Arsenal tower:

The Arsenal tower is also called Indhira mandhiram. It was the bedroom of the Nayak Kings and the kings used to stay in any one of the seven floors in the Arsenal Tower. Later the British used the place to store the arms of the Thanjavur Kings. This tower is 190 feet high. During the period of Maratha king, it was being utilized for storing weapons and ammunition and also serving as a watchtower to be on the look out for hostile offensive. Structure of the tower attaracts the admiration of the visitors to Thanjavur even as the vimanam of the Big Temple does.

Due to natural effect and its age, certain portions were damaged and it have been repaired and cleaned thoroughly. Preservative chemical coating was also given after sealing the cracks. Withered and worn-out parts of wooden rafters & beams were removed and

replaced. the pinnacle support of the kalasa was removed and replaced with Illuppai wood Plastering work has been preserved traditionally without changing its aesthetic value.

Bell tower:

This tower is situated to a little north west of the Arsenal Tower. Originally the Bell Tower used for announcing the time by agoing and blowing of conch shells. At the base of Bell Tower a sculpture of Rajagopalaswamy has installed by the Nayak kings and the place was used for discussion with poets and intellectuals. It was called “Madanagopala Vilasa Mandiram”. Now the public knowns this tower as “the wide-heled ear pavilion.” A research note by Sewel informs “there was a novel clock of sizeable dimensions forming part of the structure in which the figure of a monkey used to strike the gong every hour. The tower is fashioned in the style of Senji Nayaks. In built stairs with more than 100 steps lead us the top most floors.” Provided the walls rose at a later stage in the ground floor have been removed and brought to the light by this by this Department through ASI. In the process several pieces of celadon ware and dolls were unearthed. A small shrine, a miniature tank like construction and a few portraits of royal personages were found in the ground floor. Columns were strengthened and provided barricades for its safeguard.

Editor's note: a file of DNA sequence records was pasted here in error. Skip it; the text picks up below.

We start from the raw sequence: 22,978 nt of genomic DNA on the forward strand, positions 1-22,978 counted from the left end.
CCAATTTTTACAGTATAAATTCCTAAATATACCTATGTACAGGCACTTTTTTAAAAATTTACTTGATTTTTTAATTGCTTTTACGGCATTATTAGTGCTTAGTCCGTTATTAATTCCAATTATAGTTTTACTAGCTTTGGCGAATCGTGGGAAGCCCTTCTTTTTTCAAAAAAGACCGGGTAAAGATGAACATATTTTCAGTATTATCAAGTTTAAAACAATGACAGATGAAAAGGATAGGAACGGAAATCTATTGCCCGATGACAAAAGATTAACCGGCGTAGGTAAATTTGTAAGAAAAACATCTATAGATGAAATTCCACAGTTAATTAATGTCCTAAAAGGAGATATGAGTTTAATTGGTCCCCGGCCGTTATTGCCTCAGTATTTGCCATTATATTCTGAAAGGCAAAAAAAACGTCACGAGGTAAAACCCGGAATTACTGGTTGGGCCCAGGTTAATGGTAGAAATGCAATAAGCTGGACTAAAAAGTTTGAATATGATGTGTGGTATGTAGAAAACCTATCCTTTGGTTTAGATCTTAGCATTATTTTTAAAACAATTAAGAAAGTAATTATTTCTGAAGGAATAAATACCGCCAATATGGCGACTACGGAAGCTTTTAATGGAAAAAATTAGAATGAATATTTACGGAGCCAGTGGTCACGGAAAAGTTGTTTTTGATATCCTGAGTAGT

Sarjah Madi:

The imposing structure attracts attention of the visitors. The ground floor was put up during the Nayak times. The paintings and stucco images found on the wall of this floor belong to the perid 1823-1824ACE. King Sarafoji-II 1830 ACE, added part of the structure. Redundant brick walls and decayed wooden rafters replaced. Plastering on the walls have been restricted. Superfluous colour and white washing were wiped off and brought to the original complexion.

Durbar Hall:

Maratha Durbar Hall called Lakshmivilasam. There were two Durbar halls avilable in this complex. Maratha Durbar Hall used by Maratha kings and another durbar hall in the art gallery now, which was used by the Nayak kings. Both Nayak and Maratha kings used the Maratha durbar hall as the court hall. This hall is place abounding in exquisite mural paintings and a stucco images belongs to the Maratha period. There is a verandah with wooden posts along the frontage of the pavilion. A flight of steps leads us to the durbar hall. Portraits of several Maratha rulers including Serfoji are painted as a mural. The octagonal columns, marvelous arches and walls of hall are adorned with deities images.